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With tips for Fido-friendly travel, road trips on a budget, and much more, PlanYourRoadTrip.com is our favorite new trip-planning website.
|Part 3: An AMC Weekend in North Carolina|
|Written by Rich Truesdell|
|Monday, 06 April 2009 08:05|
One of the strangest cars at the Tom Mack AMC auction was a 1973 Hornet Gucci Sportabout going to a new home in Switzerland. But covering the grounds, pavilions, and concourses of Lowes Motor Speedway, I uncovered a number of gems that are well worth bringing to your attention (and adding to the Automotive Traveler image gallery).
While a good portion of the automotive world will descend on New York this week for the International Automobile Show--for breaking news check out the coverage on CarDomain, Jalopnik, and AutoBlog--I'm going to use my Monday to get caught up and bring you the final coverage of this past weekend's Food Lion AutoFair held at Lowes Motor Speedway in Charlotte, North Carolina. In keeping with our weekend-long American Motors theme, we'll kick off the coverage with one of my favorite albeit unusual cars sold at the Tom Mack/Steve Green Auction, a 1973 AMC Hornet Gucci Sportabout, a car which in spite of its designer intentions might possibly be blessed with one of the most hideous interiors of all time. (That didn't stop me from buying one 10 years ago and later selling it at a tidy profit, doubling my money).
Throughout the seventies, AMC turned to name-brand designers for unique interior trim packages for their cars, predating better-known later efforts by Lincoln. There were Levi Gremlins, Oleg Cassini Matadors, Pierre Cardin Javelins, and this novelty, the 1972-1973 Hornet Sportabout station wagon, trimmed in tri-color buff, red, and green vinyl. Behind the wheel it's as if you're driving from the inside of your girlfriend's designer handbag. The model was something of a success for AMC, which in the larger scheme of things is relative, as 2,583 were sold in 1972 and 2,252 in 1973 before the package was discontinued at the end of the model year. It was only offered in the Sportabout wagon, but that shouldn't stop any enterprising AMC fan from transplanting this interior, with its split front reclining seats, into any 1970-1977 Hornet 4-door sedan, which shares its door-trim panels with the Sportabout.
In the paddock area at the conclusion of the auction I was able to track down Andy Tanner, the car's proud new owner, who ventured all the way from Zurich, Switzerland to add this car to his collection which also includes a seventies AMC Ambassador station wagon. (Can you imagine owning and driving a 360-powered Ambassador station wagon in a land where a gallon of gasoline costs the equivalent of $8.00? I can't.) Andy, who ventured to Charlotte with his son, was clearly enjoying the notoriety that comes as standard equipment when one purchases such a curiosity. Designer interior aside, the Hornet Sportabout is about as large a car as you would want in Europe, something of a precursor of sorts for the sports wagons that followed from Audi, BMW, and Mercedes. Andy's Sportabout is powered by AMC's reliable and ubiquitous 258-cubic-inch straight six. As I will be organizing a sports car tour this summer of the Italian, Austrian, German, and Swiss Alps, we exchanged business cards with the promise of getting together in early August. All teasing aside, everyone here at Automotive Traveler wishes Andy the best of luck with his new toy.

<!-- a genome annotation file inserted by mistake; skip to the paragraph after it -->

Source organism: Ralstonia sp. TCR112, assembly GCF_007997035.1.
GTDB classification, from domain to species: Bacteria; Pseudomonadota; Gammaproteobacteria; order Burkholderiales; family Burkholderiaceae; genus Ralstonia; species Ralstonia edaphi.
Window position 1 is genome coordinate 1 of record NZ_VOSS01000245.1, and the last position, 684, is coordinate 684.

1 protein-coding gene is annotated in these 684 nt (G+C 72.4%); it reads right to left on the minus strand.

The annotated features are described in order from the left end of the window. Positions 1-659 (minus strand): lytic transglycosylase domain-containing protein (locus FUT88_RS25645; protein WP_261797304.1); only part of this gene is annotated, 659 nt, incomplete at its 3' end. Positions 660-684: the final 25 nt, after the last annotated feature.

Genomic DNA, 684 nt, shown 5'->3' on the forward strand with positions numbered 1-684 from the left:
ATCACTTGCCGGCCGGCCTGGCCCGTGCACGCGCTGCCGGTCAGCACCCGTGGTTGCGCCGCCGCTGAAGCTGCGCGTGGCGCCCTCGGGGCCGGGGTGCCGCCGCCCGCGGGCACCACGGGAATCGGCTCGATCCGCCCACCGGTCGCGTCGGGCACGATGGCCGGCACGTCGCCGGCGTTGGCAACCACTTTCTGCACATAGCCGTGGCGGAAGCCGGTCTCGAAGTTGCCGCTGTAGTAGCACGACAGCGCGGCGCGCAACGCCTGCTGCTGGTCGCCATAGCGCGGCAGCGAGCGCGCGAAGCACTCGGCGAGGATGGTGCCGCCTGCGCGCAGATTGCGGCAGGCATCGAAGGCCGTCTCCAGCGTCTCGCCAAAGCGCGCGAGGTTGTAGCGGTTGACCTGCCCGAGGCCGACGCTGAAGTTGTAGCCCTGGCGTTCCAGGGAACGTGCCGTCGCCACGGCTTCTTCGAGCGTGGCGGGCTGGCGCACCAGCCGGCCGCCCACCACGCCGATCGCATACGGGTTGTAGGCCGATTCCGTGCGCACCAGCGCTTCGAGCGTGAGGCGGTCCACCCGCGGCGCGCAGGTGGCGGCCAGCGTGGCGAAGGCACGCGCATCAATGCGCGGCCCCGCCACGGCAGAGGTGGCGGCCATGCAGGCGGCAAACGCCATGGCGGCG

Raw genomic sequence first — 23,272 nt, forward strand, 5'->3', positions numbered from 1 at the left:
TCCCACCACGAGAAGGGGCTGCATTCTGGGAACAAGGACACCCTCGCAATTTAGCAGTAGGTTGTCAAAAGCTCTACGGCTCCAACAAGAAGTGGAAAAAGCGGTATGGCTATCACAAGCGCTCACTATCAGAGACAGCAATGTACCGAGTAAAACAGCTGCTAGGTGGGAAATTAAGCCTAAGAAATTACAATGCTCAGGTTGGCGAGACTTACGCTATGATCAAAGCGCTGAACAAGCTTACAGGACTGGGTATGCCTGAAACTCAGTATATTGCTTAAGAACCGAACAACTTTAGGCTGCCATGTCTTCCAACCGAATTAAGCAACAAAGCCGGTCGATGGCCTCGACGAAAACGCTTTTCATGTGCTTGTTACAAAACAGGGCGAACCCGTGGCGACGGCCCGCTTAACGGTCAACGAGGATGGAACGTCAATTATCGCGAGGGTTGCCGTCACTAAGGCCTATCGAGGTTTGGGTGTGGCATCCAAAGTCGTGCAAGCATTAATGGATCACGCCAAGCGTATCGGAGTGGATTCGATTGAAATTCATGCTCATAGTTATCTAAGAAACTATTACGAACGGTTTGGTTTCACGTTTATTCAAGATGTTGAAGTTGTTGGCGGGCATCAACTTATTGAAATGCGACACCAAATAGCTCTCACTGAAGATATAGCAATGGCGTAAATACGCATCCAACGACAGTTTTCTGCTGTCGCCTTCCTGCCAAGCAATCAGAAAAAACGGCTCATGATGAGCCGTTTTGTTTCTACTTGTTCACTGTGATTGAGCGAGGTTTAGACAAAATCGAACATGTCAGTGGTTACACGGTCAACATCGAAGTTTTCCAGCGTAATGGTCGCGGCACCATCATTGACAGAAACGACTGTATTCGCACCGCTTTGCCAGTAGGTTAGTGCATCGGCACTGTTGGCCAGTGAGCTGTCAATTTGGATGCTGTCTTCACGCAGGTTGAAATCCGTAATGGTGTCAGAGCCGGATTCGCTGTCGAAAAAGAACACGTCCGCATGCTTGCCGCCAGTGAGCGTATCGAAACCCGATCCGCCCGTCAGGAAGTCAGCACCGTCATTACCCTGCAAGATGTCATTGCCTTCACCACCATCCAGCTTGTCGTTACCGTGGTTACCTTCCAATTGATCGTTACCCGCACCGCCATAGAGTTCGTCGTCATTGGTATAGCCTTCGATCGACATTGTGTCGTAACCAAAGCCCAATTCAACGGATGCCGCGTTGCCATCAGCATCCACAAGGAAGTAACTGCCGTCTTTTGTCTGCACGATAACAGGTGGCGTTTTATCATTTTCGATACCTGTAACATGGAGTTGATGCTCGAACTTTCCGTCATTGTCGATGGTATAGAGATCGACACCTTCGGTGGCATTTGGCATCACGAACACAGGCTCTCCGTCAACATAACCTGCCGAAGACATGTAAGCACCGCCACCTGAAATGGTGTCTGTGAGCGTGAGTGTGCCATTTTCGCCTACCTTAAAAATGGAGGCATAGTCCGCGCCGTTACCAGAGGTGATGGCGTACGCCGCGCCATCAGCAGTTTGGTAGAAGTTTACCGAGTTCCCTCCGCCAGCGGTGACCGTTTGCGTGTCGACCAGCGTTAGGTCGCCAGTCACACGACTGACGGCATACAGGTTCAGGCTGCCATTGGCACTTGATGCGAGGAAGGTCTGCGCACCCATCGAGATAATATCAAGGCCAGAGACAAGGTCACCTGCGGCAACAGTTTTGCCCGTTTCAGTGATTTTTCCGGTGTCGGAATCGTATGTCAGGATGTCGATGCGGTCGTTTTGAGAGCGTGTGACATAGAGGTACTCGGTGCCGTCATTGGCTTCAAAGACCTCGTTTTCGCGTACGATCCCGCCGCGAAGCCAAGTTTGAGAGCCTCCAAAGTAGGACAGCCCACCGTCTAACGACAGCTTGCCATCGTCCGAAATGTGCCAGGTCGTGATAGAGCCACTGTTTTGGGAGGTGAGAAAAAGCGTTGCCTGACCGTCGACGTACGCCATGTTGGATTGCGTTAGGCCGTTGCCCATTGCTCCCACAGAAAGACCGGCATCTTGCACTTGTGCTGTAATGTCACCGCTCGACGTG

As far as the rest of the AutoFair is concerned, to say that it was sprawling would be the understatement of the century. The NASCAR garages in the infield were host to a collection of high profile cars that included hot rods, two drag cars that memorialize sacrifices made by the troops in Iraq and Afghanistan, and a spot-on replica of the "Back to the Future" DeLorean. Out on the infield, along the banks, and on the grandstand concourses were more than 50 clubs from throughout the Southeast. We found many noteworthy cars among those on display, certainly a different mix of cars than would be the norm in our backyard here in Southern California. Some will be covered in the magazines that I contribute to, but others, like the Tri-powered Holman-Moody 1960 Ford Falcon, a car once featured in Hot Rod in 1960, will be profiled here on Automotive Traveler.
In the meantime check out the Automotive Traveler AutoFair image gallery. We'll start with 24 images today and will add more throughout the week.